In Space, No One Can Hear You Scream
Greg Bear’s “Hull Zero Three” reminded me of a number of science fiction stories. Some books, some movies, some television. The science fiction genre, which started out in book form, has been adapted so vigorously by movies, television and video games, it’s hard to know where to start.
“Hull Zero Three” features terror and dislocation, plus human beings trying to surmount enormous odds to figure out their scheme in a larger order, and on a basic level, survive. Often the larger order is pretty daunting! I have to say: these kinds of books scare me to death. You literally don’t know whether down is up.
Often, these stories feature some kind of science or technology run amok. The granddaddy of these books was “The Andromeda Strain,” by Michael Crichton, which featured a virus from outer space! How much scarier can you get than that?
Greg Bear has also written a number of books featuring science run amok both on earth and in space. Many feature the human ability to create amazing technology – as we so often say – what could possibly go wrong? Plenty!
I love the premise of Bear’s 2007 book “Dead Lines,” in which some disruptive frequencies produced by a telecom company reintroduce the dead to the living. Ghosts become invisible to everyone, and, as our Seattle Times reviewer noted, “the dead erupt into our world, hungry for life and half-mad, carrying on obliviously with their obsolete agendas. Worse things follow their lead: predatory entities that feed on them and psychic riders that fill the vacancies in those who have lost their souls.” She also called it a “truly modern tale of terror.”
One of Bear’s non-space books was 2007 “Quantico.” In this book, a group of FBI agents are racing against the clock to contain a terrorist threat. This is a biological threat, and Bear, as he is wont to do, is very adept at imagining where biological terrorism might take us. The sequel to this book, “Mariposa,” features vivid examples of how human beings might evolve – for good or ill.
Speaking of biological terrorism, I would like to speak of “The Passage” by Justin Cronin.
Justin Cronin was a literary writer who decided to try his hand at a bigger dystopian novel. What does dystopian mean? It means, imagine that things for humankind are going ….not very well at all.
Cronin had a big hit with the result, 2010’s “The Passage.” In this book, which is set on earth, not on a spaceship, a government experiment goes wrong and unleashes blood-sucking creatures called “virals”upon the earth. These are mutants who live on the flesh of humans and other large mammals. The story has two threads: the first, is set in America, years in the future, when it is under siege by terrorists. There’s a second thread, when the world has been reduced to a post-apocalyptic wasteland in which 100-odd survivors are hunkered down into a California fortress, trying to survive. It’s almost 800 pages long! At that length, you could scare yourself silly for quite a while in your own backyard. And there’s a sequel: “The Twelve.” A third in the trilogy is planned.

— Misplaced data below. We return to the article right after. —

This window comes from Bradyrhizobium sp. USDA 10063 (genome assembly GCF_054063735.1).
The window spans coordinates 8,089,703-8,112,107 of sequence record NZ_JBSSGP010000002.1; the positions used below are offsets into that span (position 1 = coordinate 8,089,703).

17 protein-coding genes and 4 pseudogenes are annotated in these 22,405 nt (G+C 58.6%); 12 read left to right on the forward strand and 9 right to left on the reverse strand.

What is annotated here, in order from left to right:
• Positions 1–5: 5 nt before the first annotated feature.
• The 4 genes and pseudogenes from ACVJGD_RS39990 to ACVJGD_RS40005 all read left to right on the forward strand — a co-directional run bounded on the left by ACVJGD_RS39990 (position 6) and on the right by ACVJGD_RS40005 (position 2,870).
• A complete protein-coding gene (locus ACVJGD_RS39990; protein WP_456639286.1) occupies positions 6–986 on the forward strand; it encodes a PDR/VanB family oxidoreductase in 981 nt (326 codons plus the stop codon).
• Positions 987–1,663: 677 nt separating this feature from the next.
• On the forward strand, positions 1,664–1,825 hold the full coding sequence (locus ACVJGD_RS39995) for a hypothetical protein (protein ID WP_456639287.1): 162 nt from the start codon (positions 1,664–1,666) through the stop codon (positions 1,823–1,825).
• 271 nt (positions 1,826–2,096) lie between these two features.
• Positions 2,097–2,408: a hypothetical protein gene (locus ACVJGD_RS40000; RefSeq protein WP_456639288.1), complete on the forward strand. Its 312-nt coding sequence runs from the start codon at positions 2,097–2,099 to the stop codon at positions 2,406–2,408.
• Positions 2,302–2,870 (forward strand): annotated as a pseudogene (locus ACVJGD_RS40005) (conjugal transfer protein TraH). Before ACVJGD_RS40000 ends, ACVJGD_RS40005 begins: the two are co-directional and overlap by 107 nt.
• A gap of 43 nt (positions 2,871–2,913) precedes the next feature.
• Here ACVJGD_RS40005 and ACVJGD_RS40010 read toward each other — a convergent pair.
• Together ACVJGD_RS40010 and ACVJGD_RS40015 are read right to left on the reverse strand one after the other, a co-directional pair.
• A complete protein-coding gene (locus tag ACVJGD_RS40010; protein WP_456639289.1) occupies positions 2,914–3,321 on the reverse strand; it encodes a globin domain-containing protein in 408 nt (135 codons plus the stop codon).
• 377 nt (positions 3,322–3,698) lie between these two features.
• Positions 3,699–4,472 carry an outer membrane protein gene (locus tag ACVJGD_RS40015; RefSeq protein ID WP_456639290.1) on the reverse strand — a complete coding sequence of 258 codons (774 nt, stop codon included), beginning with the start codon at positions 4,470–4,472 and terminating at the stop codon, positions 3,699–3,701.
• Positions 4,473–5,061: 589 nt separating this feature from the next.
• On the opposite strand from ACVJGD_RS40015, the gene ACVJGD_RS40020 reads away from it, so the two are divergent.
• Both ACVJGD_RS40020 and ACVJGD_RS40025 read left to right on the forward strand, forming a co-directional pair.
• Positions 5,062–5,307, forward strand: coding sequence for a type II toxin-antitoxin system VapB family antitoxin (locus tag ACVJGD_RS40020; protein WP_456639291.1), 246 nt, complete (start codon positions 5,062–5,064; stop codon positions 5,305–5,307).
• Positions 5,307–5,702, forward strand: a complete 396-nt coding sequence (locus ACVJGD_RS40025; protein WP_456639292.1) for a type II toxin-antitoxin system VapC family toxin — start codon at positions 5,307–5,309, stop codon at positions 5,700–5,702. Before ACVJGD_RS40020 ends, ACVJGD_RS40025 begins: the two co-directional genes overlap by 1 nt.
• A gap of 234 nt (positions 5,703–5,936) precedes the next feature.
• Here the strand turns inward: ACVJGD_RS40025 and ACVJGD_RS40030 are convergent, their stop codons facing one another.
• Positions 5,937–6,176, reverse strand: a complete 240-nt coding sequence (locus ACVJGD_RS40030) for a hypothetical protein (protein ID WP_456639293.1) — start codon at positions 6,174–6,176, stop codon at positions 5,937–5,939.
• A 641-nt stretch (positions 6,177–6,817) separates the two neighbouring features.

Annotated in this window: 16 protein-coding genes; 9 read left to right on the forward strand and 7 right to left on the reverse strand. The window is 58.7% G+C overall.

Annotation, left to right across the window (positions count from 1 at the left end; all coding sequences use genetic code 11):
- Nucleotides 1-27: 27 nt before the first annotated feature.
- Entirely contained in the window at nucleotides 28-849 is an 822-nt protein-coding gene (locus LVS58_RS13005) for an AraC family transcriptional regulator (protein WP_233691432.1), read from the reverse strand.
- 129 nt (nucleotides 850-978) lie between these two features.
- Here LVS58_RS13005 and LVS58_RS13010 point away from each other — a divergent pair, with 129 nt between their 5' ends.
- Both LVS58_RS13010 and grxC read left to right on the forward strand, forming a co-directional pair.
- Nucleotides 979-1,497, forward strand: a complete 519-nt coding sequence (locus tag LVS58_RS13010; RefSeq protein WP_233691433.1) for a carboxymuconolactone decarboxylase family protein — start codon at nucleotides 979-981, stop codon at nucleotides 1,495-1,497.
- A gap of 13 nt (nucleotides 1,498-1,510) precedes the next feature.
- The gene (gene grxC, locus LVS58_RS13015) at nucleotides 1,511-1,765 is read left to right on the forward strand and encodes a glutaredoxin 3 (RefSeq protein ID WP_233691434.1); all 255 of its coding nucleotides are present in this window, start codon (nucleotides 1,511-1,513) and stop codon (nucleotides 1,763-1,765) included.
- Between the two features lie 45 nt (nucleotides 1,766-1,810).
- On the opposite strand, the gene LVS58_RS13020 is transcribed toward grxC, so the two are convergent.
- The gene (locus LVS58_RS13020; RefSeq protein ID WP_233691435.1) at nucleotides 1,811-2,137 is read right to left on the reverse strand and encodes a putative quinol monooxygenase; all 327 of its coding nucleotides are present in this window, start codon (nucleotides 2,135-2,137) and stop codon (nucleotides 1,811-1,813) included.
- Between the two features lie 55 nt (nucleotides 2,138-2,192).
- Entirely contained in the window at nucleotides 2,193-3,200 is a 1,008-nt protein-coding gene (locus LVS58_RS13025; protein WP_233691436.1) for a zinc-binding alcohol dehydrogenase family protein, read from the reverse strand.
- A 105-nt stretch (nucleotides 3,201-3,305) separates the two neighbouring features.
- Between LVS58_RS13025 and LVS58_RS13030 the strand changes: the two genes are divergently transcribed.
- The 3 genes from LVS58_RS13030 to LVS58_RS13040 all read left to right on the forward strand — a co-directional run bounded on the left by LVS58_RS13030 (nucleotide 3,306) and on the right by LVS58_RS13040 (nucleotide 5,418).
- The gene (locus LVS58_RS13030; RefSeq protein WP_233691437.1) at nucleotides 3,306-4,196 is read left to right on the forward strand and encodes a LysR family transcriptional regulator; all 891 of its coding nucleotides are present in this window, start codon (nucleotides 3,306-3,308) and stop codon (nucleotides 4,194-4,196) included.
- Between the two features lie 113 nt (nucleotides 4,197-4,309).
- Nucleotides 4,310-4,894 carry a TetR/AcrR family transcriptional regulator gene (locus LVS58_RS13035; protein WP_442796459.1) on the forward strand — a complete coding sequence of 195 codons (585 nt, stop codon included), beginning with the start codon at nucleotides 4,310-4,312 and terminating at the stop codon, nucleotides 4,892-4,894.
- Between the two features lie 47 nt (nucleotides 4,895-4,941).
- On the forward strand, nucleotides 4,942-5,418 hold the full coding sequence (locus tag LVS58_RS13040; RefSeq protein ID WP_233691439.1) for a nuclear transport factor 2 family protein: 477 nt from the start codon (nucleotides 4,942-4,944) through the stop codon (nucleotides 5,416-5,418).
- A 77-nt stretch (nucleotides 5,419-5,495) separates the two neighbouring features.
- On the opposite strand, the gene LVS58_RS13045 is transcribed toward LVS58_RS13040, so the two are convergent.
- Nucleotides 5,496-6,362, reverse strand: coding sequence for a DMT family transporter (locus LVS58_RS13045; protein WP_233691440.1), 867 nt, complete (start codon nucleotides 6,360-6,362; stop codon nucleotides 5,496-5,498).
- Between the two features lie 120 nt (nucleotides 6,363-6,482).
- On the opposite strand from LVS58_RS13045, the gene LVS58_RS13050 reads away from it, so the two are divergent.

Now I would like to mention “Battlestar Galactica.” Ok. I’m cheating here. This was a tv series – actually, two tv series – before it became a series of books.
The original “Battlestar Galactica” was a cheesy 70s space opera. Then, in the mid-2000s, it was reborn as a series on the Sci-Fi channel, and was turned into some of the best TV ever.
The premise has some similarities to “Hull Zero Three” in that it involves humans (in some cases, anyway) on a space ship, trying to figure out what the hell is going on. Here’s what’s going on: A fleet of ships are the only remaining home of human survivors from the Twelve Colonies of Kobol, a group of planets decimated by a surprise attack of the Cylons. The Cylons are part-humanoid robots created by humans who turned on the ir makers. Battlestar Galactica is the big spaceship trying to protect everyone else as they make their way ever so slowly towards that mythical planet earth.
This series could have been perfectly dreadful, but thanks to the amazing writing and wonderful acting, it is TV for the ages. Like the Star Trek series of old, it takes on big questions of identity (are the humans really that much better than the Cylons?), as well as issues surrounding torture, military occupation, abortion, genocide, religious freedom and war crimes. At the same time, there’s always suspense and a thrilling adventure.
If you’ve never seen this series, run out and rent it. Four seasons. And, yes, there are books – five of them. Maybe all this will keep you busy until someone smart decides to bring the show back.
Finally, I want to mention a wonderful movie called “Moon,” which came out in 2009, a creation of British film director Duncan Jones. It’s the story of Sam Bell, who is completing a three-year contract as the sole human employee of a largely automated lunar mining base (I predict that we will see these in our lifetime, or at least our children’s lifetime).
After an accident, he starts having hallucinations and eventually hallucinates…another version of himself! He and what he thinks is his clone start working together to figure out what the hell is going on.
This is an exceedingly well written movie that brings up all kinds of ethical questions we will probably have to face in the future. And it has an evil computer with the voice of Kevin Spacey. What could be more shiver-inducing than that? One reviewer said that “this is a film about what it means, and takes, to be human.”